Article Text

Download PDFPDF

Randomised control trial of tongue acupuncture versus sham acupuncture in improving functional outcome in cerebral palsy
  1. J G Sun1,
  2. C H Ko2,
  3. V Wong3,
  4. X R Sun4
  1. 1The Jockey Club MRI Engineering Center, The University of Hong Kong, Hong Kong, China
  2. 2Department of Pediatrics, Caritas Medical Center, Hong Kong, China
  3. 3Department of Pediatrics and Adolescent Medicine, The University of Hong Kong, Hong Kong, China
  4. 4Liaoning Tongue Acupuncture Research Institute, Liaoning, China
  1. Correspondence to:
 Professor V Wong
 Division of Neurodevelopmental Paediatrics, Department of Pediatrics and Adolescent Medicine, The University of Hong Kong, Hong Kong, China;


Background: Traditional Chinese medicine (TCM) has been used historically in the treatment of cerebral palsy (CP). We investigated the efficacy of acupuncture in improving the motor function of children with CP.

Methods: A randomised control trial was conducted to assess the effect of tongue acupuncture (TAC) in 33 CP children. The subjects were randomised to treatment (n = 22) with TAC or control (n = 11). Clinical outcome was evaluated using the gross motor function measure (GMFM) and the pediatric evaluation of disability inventory (PEDI).

Results: The increase in mean GMFM score was significantly greater in the treatment than in the control group (p = 0.042).

Conclusion: An improvement in motor function of CP subjects is seen following a short course of acupuncture.

  • CP, cerebral palsy
  • GMFM, Gross Motor Function Measure
  • MR, mental retardation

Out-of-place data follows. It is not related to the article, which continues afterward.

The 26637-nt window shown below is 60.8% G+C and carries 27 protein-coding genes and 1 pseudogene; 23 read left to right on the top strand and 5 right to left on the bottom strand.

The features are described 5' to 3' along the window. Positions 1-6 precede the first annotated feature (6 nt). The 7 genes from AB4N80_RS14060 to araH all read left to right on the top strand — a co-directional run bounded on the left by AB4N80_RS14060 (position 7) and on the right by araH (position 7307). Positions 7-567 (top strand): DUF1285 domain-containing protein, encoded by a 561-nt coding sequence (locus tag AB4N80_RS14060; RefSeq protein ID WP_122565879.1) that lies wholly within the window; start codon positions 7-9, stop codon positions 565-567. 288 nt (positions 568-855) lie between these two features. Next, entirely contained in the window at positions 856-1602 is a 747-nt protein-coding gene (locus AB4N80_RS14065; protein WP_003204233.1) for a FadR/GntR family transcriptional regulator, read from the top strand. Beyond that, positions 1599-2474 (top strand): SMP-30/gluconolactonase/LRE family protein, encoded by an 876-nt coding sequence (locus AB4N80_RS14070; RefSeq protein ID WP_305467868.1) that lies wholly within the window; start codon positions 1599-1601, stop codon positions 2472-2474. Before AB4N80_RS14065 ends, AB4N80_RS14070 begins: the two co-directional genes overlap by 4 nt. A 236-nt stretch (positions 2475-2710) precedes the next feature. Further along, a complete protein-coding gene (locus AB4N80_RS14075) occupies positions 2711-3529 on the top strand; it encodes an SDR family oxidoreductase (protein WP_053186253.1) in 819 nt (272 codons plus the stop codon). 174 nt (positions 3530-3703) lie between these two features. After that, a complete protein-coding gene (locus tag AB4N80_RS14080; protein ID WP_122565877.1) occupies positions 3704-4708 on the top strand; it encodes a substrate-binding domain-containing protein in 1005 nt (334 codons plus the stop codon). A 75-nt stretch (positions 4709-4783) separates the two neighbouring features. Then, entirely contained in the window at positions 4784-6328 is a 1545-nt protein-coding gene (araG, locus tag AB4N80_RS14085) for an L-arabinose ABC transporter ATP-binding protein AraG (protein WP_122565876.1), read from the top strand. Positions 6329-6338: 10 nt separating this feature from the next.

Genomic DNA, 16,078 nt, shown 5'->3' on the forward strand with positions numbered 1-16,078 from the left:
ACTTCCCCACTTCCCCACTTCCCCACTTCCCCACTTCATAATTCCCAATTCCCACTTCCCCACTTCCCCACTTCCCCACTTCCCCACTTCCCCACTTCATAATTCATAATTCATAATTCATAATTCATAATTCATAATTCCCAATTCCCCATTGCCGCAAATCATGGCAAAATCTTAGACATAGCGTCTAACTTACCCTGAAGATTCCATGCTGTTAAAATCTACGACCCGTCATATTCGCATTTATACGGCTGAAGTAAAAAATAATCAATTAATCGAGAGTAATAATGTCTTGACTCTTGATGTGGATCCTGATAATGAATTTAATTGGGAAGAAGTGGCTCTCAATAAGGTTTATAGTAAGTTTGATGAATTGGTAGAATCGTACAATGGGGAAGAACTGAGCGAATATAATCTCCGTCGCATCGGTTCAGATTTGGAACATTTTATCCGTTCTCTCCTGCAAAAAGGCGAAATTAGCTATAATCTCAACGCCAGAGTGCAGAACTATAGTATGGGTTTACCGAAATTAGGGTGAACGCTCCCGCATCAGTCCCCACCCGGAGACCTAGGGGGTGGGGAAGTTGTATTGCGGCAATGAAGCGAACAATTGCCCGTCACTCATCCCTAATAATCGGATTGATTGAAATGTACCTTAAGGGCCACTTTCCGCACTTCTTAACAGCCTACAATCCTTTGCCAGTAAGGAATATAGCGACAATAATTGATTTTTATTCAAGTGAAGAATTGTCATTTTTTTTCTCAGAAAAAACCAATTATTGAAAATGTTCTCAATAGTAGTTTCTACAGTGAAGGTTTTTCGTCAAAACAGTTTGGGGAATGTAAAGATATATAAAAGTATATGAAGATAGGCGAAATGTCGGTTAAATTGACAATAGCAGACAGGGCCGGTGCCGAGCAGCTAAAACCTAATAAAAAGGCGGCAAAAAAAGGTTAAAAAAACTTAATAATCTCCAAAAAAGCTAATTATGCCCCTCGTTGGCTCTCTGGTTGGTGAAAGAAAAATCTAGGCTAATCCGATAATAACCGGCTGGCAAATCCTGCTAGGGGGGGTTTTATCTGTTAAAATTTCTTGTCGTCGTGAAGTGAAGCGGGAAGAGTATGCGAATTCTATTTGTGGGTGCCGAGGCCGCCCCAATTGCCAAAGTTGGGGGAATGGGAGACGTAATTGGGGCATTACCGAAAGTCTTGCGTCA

• PEDI, Pediatric Evaluation of Disability Inventory
  • TAC, tongue acupuncture
  • TCM, traditional Chinese medicine
  • acupuncture
  • cerebral palsy
  • children
  • Gross Motor Function Measure
  • Pediatric Evaluation of Disability Inventory
  • tongue acupuncture
  • traditional Chinese medicine

Statistics from

Request Permissions

If you wish to reuse any or all of this article please use the link below which will take you to the Copyright Clearance Center’s RightsLink service. You will be able to get a quick price and instant permission to reuse the content in many different ways.

Rehabilitation management programs for subjects with cerebral palsy (CP) aim to achieve functional improvement, especially using new treatments such as botulinum toxin, selective dorsal rhizotomy, or intrathecal baclofen infusion.1–3 As CP is a chronic neurological condition, parents tend to seek alternative treatments such as acupuncture. Anecdotal reports of body and scalp acupuncture for CP have demonstrated its efficacy.4–9 However, evidence-based investigation assessing the efficacy of acupuncture in CP is lacking.

According to the philosophy of traditional Chinese medicine (TCM), health is achieved by maintaining an uninterrupted flow of “Qi” along 14 meridians. Disease is caused by stagnation of the flow of this “Qi” or energy. Acupuncture can help to restore the smooth flow of Qi, thus restoring the internal balance.10